Grain markets have failed to recover in value this year in the same way that other commodities and investments have, with the fundamentals of supply and demand keeping a lid on prices.

Addressing this week’s HGCA Market Outlook conference in London, senior analyst Jack Watts showed how crude oil prices had climbed by 60% since March 2009, while the New York stock exchange was about 30% up.

But wheat values had continued to languish and were about 30% lower than they were when the 2008/09 season ended in June. Over that period, investors had exited the market, he explained, while the weakness of the US $ against the € had also weighed down on international grain values.

It was the fundamentals of supply and demand that continued to affect the market. While global wheat production was expected to be down in 2009 compared with last year’s record crop, it was still likely to exceed demand and the USDA was predicting another increase in global wheat stocks to over 188m tonnes.

In contrast, feed grains such as maize and barley were likely to see a contraction in stock levels, but this was not as severe as once seemed likely, due to the upward revision in US maize production estimates in September.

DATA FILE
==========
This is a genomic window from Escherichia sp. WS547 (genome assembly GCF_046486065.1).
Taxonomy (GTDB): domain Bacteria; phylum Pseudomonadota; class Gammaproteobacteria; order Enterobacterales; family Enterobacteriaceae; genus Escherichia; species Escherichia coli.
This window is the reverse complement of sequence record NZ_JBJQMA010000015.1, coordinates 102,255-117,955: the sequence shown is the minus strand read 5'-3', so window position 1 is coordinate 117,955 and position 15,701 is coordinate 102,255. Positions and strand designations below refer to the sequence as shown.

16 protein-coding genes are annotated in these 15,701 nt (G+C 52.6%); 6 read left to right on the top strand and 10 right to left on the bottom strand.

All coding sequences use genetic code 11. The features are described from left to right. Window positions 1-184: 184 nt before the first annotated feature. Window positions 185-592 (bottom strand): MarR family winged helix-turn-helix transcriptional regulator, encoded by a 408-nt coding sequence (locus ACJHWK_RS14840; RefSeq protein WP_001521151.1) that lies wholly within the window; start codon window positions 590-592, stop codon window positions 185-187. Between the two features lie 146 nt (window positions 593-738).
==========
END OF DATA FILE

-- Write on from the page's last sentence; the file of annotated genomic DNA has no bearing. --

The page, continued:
There was good availability of wheat worldwide, said Mr Watts, with Russia in particular holding opening stocks of 8m tonnes. Meanwhile, many of the world’s traditional buyers of grain in North Africa and Asia had had better harvests, so reducing their import requirements.

Driven by these factors, markets in the USA, Europe and London had all slumped since June, though wheat had dropped by more than maize, making it more competitive as a feed grain.

The good news for UK growers was grain quality was better this season, while the export surplus was lower, so reducing the discount to the French market. With the Ensus bioethanol plant in Teesside due to come on stream this season, domestic demand for wheat will also get a boost.

* For a FW comment from the HGCA conference, see Phil Clarke’s Business Blog